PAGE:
Hurricane Hunters, Naval Academy Team Up for Research


Story Number: NNS140812-01Release Date: 8/12/2014 7:08:00 AM
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By Master Sgt. Brian Lamar, 403rd Wing Public Affairs

JOINT BASE PEARL HARBOR-HICKAM, Hawaii (NNS) -- A Navy research contingent of the Naval Academy's Training and Research in Oceanic and Atmospheric Processes in Tropical Cyclones, or TROPIC, internship program has teamed up with the Air Force Reserve's 53rd Weather Reconnaissance Squadron Hurricane Hunters to gather storm data during a deployment to Joint Base Pearl Harbor-Hickam, Hawaii, Aug. 5 - 10.

The Hurricane Hunters and Navy researchers were deployed to gather data from Hurricanes Iselle and Julio, back-to-back hurricanes following the same path.

"This deployment provides us with a unique opportunity," said Navy Cmdr. (Dr.) Elizabeth Sanabia, a researcher and associate chair with the Naval Academy's Department of Oceanography. "We haven't had a (Category 3) hurricane in the Atlantic for quite some time. Also, because Julio is following closely behind Iselle, we can collect data that will tell us how these storms interact."

While the Hurricane Hunters were busy with their normal mission of gathering the real-time storm data for the forecasters at the National Hurricane Center and Central Pacific Hurricane Center, the Naval researchers were gathering data for a study to determine how the relationship between the ocean and a hurricane works. The researchers use specialized buoys, Airborne/Air Expendable Bathythermograph, or AXBT, that were dropped out of a modified launch tube in the back of the WC-130J. The buoys send data by a radio signal from the ocean surface while diving down 800 meters under the water giving Naval personnel a column of data to examine.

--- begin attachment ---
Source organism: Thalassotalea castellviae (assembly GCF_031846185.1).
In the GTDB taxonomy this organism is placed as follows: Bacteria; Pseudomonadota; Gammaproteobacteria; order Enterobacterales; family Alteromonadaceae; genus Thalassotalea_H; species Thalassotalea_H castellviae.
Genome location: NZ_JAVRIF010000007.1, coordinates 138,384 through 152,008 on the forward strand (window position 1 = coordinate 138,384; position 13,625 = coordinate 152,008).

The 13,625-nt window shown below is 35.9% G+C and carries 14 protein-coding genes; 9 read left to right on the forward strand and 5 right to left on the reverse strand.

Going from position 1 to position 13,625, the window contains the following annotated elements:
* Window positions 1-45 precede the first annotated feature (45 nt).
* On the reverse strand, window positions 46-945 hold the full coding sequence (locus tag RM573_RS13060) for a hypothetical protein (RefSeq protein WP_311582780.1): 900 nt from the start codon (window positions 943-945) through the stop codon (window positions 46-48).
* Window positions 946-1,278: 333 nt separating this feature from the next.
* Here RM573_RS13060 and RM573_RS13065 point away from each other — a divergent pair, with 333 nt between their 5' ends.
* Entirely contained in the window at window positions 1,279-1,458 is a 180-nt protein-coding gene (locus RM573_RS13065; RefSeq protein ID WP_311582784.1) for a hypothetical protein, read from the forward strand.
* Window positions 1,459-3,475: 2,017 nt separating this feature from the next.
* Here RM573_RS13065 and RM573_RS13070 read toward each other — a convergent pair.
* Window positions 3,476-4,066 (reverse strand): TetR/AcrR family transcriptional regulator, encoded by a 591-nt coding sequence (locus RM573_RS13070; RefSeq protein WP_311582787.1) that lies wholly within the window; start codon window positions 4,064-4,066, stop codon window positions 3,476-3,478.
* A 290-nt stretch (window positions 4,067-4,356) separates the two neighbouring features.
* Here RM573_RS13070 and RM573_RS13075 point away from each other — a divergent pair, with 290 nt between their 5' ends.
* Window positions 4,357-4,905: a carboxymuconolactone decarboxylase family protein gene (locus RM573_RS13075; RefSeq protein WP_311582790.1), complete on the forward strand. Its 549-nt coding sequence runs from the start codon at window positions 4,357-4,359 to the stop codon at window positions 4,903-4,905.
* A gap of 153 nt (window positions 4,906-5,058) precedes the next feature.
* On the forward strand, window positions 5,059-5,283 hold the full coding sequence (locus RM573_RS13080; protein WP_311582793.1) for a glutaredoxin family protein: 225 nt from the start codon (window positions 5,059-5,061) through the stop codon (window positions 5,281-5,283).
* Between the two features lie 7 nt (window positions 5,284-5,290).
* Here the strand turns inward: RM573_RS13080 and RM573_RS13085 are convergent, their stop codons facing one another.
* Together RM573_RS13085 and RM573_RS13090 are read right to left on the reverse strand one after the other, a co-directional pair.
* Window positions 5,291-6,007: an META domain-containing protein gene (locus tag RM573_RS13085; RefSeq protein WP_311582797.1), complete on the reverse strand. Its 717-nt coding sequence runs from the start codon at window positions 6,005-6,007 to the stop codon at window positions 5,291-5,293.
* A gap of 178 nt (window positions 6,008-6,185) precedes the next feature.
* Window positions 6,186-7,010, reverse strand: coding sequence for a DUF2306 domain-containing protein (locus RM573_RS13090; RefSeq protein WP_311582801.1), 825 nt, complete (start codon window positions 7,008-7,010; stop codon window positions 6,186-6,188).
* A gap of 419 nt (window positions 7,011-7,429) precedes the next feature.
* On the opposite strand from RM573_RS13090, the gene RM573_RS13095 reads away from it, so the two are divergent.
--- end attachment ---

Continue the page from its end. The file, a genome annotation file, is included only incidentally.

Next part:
"This mission was based on field research programs in 2008 and 2010 where it was shown that if you have information about the ocean, some models can make better forecasts," said Sanabia. "We hope to capitalize on those improvements and forecast accuracy by transitioning this capability from research to operation."

According to Sanabia, the research will help meteorologists develop an understanding of the relationship between salinity and temperature of the ocean and storm strength.

"Most of the forecast models today just draw data from the atmosphere itself, but since hurricanes draw heat from the ocean, newer models called "coupled models" look at both the ocean and the atmosphere and need the information from the ocean to be accurate," she said.

Naval personnel set up and dropped AXBT buoys during each reconnaissance flight into Iselle and Julio, which radio back information about the ocean's temperature, said Maj. Jon Brady, a 53rd WRS aerial reconnaissance weather officer.

"The partnership between the Navy researchers and our squadron is great because it benefits the forecasts with very little extra costs," said Brady. "We are already flying these missions, while they are using the back half of our aircraft to conduct this research.

"The knowledge gained is also helpful. They are helping with future forecasts," he added. "They are able to prove how much ocean cooling occurs as [storms] go by. The Navy's AXBT buoys provide key ocean temperature measurements which are crucial to intensity forecasting for hurricanes. Warmer ocean temperatures increase storm strength, while colder temperatures will weaken them. Knowing the actual water temperatures ahead of an approaching storm is a very important aspect of intensity forecasting."

The partnership between the Naval Academy TROPIC research team and the Hurricane Hunters is in its fourth year and is an ongoing partnership to help the National Hurricane Center increase the accuracy of hurricane forecasts by incorporating ocean data from beneath tropical systems into air-ocean coupled prediction models. These models use data from the air and the ocean to obtain ocean temperature data to use in forecasts.

 
 
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